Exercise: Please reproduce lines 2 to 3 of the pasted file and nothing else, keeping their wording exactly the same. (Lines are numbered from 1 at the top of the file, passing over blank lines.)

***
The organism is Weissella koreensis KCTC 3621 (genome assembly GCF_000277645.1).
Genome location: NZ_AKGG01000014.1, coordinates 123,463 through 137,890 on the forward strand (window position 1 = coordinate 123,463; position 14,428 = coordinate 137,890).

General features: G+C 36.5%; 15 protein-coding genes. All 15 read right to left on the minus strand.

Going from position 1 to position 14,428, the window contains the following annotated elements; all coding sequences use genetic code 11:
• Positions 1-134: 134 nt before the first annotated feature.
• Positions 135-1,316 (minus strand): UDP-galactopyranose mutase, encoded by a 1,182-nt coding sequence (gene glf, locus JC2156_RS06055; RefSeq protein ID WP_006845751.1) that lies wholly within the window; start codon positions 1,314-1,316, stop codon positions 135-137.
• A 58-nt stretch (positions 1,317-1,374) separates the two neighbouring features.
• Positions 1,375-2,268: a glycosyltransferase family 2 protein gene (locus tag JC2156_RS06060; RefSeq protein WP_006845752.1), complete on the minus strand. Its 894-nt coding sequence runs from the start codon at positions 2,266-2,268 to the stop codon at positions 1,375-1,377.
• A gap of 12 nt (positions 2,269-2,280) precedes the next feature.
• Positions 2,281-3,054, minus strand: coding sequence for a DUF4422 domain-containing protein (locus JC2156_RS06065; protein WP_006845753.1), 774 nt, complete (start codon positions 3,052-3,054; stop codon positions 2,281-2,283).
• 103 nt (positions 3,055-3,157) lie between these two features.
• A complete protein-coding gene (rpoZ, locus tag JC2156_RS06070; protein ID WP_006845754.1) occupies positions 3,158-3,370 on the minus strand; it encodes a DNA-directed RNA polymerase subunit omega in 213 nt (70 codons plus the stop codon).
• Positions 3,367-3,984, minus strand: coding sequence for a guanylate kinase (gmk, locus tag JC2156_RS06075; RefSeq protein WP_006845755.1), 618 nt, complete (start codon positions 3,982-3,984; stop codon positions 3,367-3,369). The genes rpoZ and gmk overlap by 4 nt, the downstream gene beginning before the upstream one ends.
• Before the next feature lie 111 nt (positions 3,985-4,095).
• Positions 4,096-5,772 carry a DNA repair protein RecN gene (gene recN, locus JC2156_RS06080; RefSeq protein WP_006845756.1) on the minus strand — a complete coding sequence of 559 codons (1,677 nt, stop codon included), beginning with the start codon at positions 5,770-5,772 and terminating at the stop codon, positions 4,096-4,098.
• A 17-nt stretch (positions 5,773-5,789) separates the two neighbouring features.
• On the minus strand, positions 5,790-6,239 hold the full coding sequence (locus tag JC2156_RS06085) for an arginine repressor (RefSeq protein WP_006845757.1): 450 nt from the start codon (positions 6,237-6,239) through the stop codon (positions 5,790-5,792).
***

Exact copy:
Genome location: NZ_AKGG01000014.1, coordinates 123,463 through 137,890 on the forward strand (window position 1 = coordinate 123,463; position 14,428 = coordinate 137,890).

General features: G+C 36.5%; 15 protein-coding genes. All 15 read right to left on the minus strand.